California Politics

California Politics

Administrative division

California is divided into 58 counties, which make up the local government. These 58 counties contain 480 counties: 22 ” towns ” and 458 ” city’s “, the majority of which are located within one of the five metropolitan regions of the state. The state recognizes two types of cities: so-called “charter cities” which are governed by their own charter and so-called “general law cities”, which follow the general law of the state. Most cities are of the latter type, but the older ones, including the ten largest cities in the state, all have their own charter.

Wind farm in the Tehachapi Mountains. California has a relatively large share of green energy in the United States


The interior, the Central Valley and the south of the state (except for the densely populated Los Angeles County) mostly vote for the Republicans. Coastal areas, including Los Angeles, the San Francisco Bay Area and the capital Sacramento, are overwhelmingly voting for Democrats. Until 1992, the state almost always went to the Republicans in American presidential elections. The same was true for US Senate elections. However, the growing proportion of minority groups in the population (mainly due to immigration of Latin Americans from Mexico) tipped the balance in the 1990s in favor of the Democrats. Since then, both the state and state level delegates have been mostly Democrats. There are, however, notable exceptions, such as the election of Republican Arnold Schwarzenegger as governor in 2003 and 2006. Successful Republican candidates in California are often viewed as relatively moderate compared to the Republican Party’s national party line.

According to Act-test-centers, California has a very large budget deficit, so during the 2000s there were fears that the state could go bankrupt . Politicians often couldn’t agree on how to cut spending: cutting public utilities is taboo for Democrats, while Republicans don’t want tax hikes.

Neon sign for medical cannabis in Los Angeles

Californians, especially in coastal areas such as San Francisco and Los Angeles, are generally more progressive than the average US citizen. They are less opposed to a deviant or alternative lifestyle, have widely differing religious views and attach relatively high value to environmental protection. Same – sex marriage was declared legal by the state’s Supreme Court in June 2008, only to be abolished six months later after a referendum (Proposition 8) by a constitutional amendment .. After a long legal battle, marriages between two people of the same sex have been taking place again since June 28, 2013. California also has a very liberal drug policy. In 1996, it was the first state in the US to legalize medicinal use by referendum. This law gave California residents the right to possess, use, grow, and purchase marijuana with a prescription from specialty stores. However, in 2010, a proposal to legalize marijuana was rejected by referendum.

Due to high land prices, many Californians own a large portion of their money in land or home ownership. Matters that can lower the price of land, such as the construction of new airports, prisons or military installations, are therefore often the subject of political controversy.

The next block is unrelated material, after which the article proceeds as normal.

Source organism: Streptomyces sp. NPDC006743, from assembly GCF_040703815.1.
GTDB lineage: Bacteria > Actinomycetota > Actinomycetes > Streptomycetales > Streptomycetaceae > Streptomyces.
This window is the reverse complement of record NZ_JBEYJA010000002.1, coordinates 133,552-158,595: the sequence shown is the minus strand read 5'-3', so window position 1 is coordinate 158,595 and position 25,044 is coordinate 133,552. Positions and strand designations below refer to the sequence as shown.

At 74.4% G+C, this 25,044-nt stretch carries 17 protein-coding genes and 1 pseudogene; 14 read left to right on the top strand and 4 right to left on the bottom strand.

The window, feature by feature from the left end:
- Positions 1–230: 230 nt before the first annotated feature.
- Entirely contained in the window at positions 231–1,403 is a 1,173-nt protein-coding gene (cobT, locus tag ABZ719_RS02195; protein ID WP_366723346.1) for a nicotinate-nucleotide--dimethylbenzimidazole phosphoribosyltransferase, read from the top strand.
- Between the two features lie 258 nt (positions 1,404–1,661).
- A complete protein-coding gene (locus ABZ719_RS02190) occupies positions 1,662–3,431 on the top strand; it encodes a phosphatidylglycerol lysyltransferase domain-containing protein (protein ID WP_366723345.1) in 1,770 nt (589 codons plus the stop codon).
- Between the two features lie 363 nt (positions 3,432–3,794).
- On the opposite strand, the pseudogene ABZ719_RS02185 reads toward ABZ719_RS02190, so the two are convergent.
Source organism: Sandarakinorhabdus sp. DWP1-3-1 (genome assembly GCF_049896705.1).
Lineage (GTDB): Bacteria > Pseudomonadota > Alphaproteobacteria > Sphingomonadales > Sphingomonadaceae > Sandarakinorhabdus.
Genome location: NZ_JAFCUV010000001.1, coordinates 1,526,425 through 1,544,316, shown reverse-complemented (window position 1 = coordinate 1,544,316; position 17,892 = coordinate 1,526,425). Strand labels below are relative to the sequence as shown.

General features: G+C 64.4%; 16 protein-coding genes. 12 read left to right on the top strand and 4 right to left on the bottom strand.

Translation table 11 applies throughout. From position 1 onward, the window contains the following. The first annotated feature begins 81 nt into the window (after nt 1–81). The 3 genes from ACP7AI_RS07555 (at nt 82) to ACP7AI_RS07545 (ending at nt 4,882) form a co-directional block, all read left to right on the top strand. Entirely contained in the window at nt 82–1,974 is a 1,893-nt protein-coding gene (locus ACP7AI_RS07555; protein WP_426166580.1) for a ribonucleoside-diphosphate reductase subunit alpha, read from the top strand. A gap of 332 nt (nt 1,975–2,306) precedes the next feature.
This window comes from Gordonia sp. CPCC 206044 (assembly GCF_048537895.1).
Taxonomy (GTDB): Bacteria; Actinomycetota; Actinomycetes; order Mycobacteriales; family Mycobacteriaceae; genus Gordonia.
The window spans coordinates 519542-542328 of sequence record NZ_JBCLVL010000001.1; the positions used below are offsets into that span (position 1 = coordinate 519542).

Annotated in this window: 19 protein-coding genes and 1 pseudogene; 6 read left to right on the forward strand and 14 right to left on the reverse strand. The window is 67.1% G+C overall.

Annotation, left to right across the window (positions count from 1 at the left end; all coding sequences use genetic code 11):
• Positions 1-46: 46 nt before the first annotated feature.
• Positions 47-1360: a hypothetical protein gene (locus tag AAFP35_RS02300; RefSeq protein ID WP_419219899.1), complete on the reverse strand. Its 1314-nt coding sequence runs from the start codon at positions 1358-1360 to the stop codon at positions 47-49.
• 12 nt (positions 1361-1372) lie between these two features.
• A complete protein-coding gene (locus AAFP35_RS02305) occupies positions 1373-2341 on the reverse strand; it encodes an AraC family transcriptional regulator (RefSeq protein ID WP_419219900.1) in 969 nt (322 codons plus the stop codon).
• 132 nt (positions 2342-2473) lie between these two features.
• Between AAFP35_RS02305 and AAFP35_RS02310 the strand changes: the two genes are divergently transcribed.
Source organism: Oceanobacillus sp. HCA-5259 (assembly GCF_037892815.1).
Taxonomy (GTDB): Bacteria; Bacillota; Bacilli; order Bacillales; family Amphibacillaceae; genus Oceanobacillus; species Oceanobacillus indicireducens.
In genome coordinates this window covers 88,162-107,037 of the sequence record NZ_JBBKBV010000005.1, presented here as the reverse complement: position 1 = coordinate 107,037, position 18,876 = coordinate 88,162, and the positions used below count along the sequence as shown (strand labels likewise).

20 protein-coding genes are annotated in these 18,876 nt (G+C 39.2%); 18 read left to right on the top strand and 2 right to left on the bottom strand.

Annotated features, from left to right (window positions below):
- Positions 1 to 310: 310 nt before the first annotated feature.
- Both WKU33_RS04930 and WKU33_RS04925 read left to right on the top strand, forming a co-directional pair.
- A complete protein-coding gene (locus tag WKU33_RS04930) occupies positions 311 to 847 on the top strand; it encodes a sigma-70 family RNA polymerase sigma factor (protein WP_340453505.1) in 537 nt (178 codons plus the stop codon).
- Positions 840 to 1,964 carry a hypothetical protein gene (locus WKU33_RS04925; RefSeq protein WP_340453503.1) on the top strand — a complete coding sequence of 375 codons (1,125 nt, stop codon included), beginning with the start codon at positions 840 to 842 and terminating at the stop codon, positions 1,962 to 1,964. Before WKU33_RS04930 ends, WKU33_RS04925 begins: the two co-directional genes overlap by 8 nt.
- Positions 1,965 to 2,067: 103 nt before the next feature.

California has a higher share of green energy than the rest of the United States, mainly wind and hydroelectric power. The state has had a moratorium on the construction of new nuclear power plants since the late 1970s because of concerns about the storage of radioactive waste. Another topic of debate within environmental issues is water use. The dry, densely populated south has an ever-growing need for water, partly because of the salinity of groundwater in the coastal areas. However, the north of the state is not ready to divert more water to the south without further ado.

In the major cities of California (particularly Los Angeles), armed gangs are a serious security problem. Public gun ownership is therefore a subject of political debate. Possession of certain firearms has been a crime since 1990, although this is not the case for all weapons. Gun licenses are only granted exceptionally in urban counties, while in rural counties it is quite easy to get a gun.


California has about 1,600 judges. A law degree has been required since 1974 to become a judge. State law is based on British common law (as in virtually all US states), although some features have been taken from Spanish civil law, such as the principle of community of property. The state uses the death penalty, which is only possible by lethal injection. However, since 2006, the state has had a de facto moratorium on the death penalty. The law stipulates that only a doctor may carry out the execution, but all doctors consider this to be contrary to their professional oath.

Under common law, the principle of stare decisis (a form of jurisdiction) applies. Appeals are possible to the Courts of Appeal and finally to the Supreme Court of California, the state’s supreme court. The latter also has original jurisdiction in some matters, such as in the case of habeas corpus. The Supreme Court consists of seven judges, who are appointed by the governor of the state.

California Politics